May 14, 1998
Appeal from the Supreme Court (Graffeo, J.).
This appeal arises out of a commercial loan transaction that became unsuccessful when Thruway Investments, a limited partnership in which defendants Jagadish Garg and Pushpa Garg are the general partners, defaulted on a $500,000 loan made to it by plaintiff in July 1989. In exchange for the loan, Thruway Investments gave plaintiff a third mortgage on its interest in a 99-year ground lease covering property located at 1375 Washington Avenue in the City of Albany, known as the Thruway House Hotel. In addition, the Gargs and defendant P JG Enterprises, now a defunct corporation of which the Gargs are the principal officers, personally guaranteed payment of the loan.
In 1991, Thruway Investments filed a chapter 11 (11 USC) petition in bankruptcy which was subsequently converted into a chapter 7 (11 USC) proceeding. In connection with the bankruptcy proceeding, the bankruptcy trustee offered the lease for sale and it was purchased by plaintiff and the two senior mortgagees for $25,000, the lease arrears and the release of their secured debts.
Thereafter, plaintiff commenced this action against defendants for summary judgment in lieu of complaint pursuant to CPLR 3213, by notice of motion returnable November 20, 1992, seeking to recover the balance of the debt under the personal guarantee of payment. Following the failure by defendants' attorney to timely respond to the action, judgment was granted against defendants in the amount of $704,570.99, plus costs. After obtaining new counsel, defendants made application in January 1993 to vacate the judgment. The application was denied due to defendants' failure to comply with the service requirements set forth in the order to show cause. In April 1993, defendants made a second application to vacate the default judgment which was denied for defendant's failure to demonstrate a justifiable excuse for the default. Defendants sought appellate review of the denial of the second application; the appeal, however, was dismissed due to defendants' failure to timely perfect it.
At oral argument, plaintiff agreed that judgment should have been entered in the amount of $584,729.44 instead of $704,570.99,
In 1995, plaintiff commenced another action seeking to set aside certain allegedly fraudulent transfers of property by defendants. In the context of that action, defendants again sought to vacate the judgment. The application was denied on the basis that it was improperly brought and, thereafter, defendants filed a notice of appeal but again failed to perfect the appeal. In August 1996, defendants made the instant application to vacate the judgment which was denied by Supreme Court. Defendants appeal.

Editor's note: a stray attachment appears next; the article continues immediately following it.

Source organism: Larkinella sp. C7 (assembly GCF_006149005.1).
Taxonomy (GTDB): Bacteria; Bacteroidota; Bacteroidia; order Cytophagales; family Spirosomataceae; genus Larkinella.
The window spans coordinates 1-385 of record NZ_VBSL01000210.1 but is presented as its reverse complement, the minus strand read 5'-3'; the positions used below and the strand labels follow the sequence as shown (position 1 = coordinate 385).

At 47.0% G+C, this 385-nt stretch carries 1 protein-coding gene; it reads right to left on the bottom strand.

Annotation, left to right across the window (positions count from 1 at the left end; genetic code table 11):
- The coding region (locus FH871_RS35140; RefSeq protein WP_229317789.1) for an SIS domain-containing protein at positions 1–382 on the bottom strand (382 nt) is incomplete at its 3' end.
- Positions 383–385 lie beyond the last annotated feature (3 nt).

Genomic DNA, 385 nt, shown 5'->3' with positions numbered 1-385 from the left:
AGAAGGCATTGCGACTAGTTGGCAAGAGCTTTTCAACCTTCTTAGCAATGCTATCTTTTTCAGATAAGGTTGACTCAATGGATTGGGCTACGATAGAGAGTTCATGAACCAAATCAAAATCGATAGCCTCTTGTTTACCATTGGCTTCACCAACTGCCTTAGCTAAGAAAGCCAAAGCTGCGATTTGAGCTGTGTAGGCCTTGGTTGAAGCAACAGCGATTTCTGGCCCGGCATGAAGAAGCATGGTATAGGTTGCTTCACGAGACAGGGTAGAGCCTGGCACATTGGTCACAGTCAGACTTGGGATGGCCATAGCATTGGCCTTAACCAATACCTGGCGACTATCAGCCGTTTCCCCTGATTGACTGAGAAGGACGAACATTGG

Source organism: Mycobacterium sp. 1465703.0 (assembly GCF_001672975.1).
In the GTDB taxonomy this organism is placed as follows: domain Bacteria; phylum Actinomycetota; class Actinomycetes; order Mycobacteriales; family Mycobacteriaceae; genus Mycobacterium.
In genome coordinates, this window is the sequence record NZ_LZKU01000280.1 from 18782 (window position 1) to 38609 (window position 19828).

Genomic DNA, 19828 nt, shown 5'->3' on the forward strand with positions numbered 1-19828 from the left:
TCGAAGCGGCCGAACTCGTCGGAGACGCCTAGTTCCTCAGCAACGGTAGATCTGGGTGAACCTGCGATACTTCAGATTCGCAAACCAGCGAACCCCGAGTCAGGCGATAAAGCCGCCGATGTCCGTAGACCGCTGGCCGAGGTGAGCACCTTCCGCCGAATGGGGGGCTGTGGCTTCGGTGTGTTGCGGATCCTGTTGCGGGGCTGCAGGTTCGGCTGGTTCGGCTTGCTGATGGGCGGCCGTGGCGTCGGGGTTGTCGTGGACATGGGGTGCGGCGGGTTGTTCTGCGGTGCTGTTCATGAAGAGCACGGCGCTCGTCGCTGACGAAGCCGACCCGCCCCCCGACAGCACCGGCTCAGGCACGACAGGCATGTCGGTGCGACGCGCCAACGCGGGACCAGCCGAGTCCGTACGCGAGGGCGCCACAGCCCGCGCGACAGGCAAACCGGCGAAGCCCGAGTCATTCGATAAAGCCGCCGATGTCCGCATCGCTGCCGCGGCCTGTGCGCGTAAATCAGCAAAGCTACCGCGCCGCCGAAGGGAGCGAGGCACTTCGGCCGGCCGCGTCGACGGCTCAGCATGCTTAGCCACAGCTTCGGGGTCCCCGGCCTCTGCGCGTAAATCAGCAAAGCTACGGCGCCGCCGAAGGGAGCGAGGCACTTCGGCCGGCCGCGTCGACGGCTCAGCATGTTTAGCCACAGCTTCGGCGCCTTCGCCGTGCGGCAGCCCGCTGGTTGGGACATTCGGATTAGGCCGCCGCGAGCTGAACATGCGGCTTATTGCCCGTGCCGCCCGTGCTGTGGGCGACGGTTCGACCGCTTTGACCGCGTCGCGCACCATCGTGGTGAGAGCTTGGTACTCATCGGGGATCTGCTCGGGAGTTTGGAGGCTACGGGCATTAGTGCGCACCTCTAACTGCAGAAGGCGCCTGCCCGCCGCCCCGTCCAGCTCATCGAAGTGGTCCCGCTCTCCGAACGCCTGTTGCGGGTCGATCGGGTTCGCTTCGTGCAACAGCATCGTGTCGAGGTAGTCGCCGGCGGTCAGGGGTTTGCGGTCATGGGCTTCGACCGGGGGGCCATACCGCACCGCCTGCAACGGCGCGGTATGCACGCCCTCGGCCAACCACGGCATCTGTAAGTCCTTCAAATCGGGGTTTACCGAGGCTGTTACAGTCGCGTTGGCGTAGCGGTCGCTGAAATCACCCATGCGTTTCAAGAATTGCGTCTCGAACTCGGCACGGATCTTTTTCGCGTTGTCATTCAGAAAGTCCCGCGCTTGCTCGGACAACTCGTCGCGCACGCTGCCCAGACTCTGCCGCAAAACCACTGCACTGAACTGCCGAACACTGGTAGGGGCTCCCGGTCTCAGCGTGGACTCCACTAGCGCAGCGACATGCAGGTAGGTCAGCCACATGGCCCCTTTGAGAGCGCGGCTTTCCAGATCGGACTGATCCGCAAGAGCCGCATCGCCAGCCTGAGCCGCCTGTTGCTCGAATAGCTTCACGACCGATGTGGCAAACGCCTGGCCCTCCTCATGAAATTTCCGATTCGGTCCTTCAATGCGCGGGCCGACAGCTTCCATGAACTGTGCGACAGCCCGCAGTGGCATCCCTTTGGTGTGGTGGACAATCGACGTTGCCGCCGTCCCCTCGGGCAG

Defendants set forth various grounds in support of their present application, namely, excusable default, newly discovered evidence, fraud/misrepresentation and the interest of justice. Their primary contention is that their failure to timely respond to plaintiff's motion for summary judgment in lieu of complaint was attributable to the inaction of their former attorney, who had a substance abuse problem and was subsequently disbarred in February 1994. While the record supports this claim, defendants have not set forth any reason for their failure to timely seek vacatur of the judgment on that basis. The record discloses that defendants were aware of their attorney's substance abuse problem and disbarment as early as August 1994, when they made a motion in this Court for an extension of time to perfect their appeal from Supreme Court's denial of their second application to vacate the judgment. Notably, defendants cited their attorney's conduct as a basis for their request for an extension. Nevertheless, they inexplicably waited two years before making the instant application on the same basis.
With the exception of CPLR 5015 (a)(1) which specifically provides a one-year period for applications to vacate a default judgment based upon excusable default, the law imputes a reasonable time for applications made under CPLR 5015 (a)(2) (newly discovered evidence) and CPLR 5015 (a)(3) (fraud/ misrepresentation) ( see, Siegel, Practice Commentaries, McKinney's Cons Laws of NY, Book 7B, CPLR C5015:3, at 465). Because defendants waited more than one: year after the entry of the default judgment before bringing the instant application, they are not entitled to vacatur pursuant to CPLR 5015 (a)(1) ( see, Hasselt v. Allen, 178 A.D.2d 266, 267; Matter of Abbott v. Conway, 148 A.D.2d 909, 910-911, lv denied 74 N.Y.2d 608). In addition, given defendants' two-year delay in making the present application after learning of their attorney's disbarment as well as their failure to provide any excuse for the delay, we conclude that defendants have failed to seek vacatur of the judgment under CPLR 5015 (a)(2) or (3) within a reasonable time ( see, e.g., S.A.B. Enters. v. Stewart's Ice Cream Co., 242 A.D.2d 845, 846, lv dismissed 91 N.Y.2d 848). Furthermore, there is no basis in this record for vacating the judgment in the interest of justice. Therefore, we decline to disturb Supreme Court's order ( see, Savago v. Payne, 170 A.D.2d 850, 851). We have considered defendants' remaining contentions and find them to be either unpreserved for our review or lacking in merit.
Yesawich Jr., Peters, Spain and Carpinello, JJ., concur.
Ordered that the order is affirmed, with costs.